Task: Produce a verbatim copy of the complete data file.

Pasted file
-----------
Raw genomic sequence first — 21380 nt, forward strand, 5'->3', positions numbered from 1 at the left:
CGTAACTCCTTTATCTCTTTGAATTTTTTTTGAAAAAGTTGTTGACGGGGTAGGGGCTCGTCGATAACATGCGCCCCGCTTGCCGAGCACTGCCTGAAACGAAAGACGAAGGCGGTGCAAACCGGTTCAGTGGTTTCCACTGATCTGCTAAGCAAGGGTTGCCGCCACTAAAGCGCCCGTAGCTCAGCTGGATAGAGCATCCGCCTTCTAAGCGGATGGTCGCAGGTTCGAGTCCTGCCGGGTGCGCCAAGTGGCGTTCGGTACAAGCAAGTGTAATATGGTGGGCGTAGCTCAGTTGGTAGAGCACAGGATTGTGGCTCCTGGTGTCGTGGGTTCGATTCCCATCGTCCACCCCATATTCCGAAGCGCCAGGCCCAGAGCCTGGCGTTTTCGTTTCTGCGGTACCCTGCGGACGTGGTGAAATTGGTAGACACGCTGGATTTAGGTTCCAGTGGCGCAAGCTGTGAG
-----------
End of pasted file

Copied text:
Raw genomic sequence first — 21380 nt, forward strand, 5'->3', positions numbered from 1 at the left:
CGTAACTCCTTTATCTCTTTGAATTTTTTTTGAAAAAGTTGTTGACGGGGTAGGGGCTCGTCGATAACATGCGCCCCGCTTGCCGAGCACTGCCTGAAACGAAAGACGAAGGCGGTGCAAACCGGTTCAGTGGTTTCCACTGATCTGCTAAGCAAGGGTTGCCGCCACTAAAGCGCCCGTAGCTCAGCTGGATAGAGCATCCGCCTTCTAAGCGGATGGTCGCAGGTTCGAGTCCTGCCGGGTGCGCCAAGTGGCGTTCGGTACAAGCAAGTGTAATATGGTGGGCGTAGCTCAGTTGGTAGAGCACAGGATTGTGGCTCCTGGTGTCGTGGGTTCGATTCCCATCGTCCACCCCATATTCCGAAGCGCCAGGCCCAGAGCCTGGCGTTTTCGTTTCTGCGGTACCCTGCGGACGTGGTGAAATTGGTAGACACGCTGGATTTAGGTTCCAGTGGCGCAAGCTGTGAG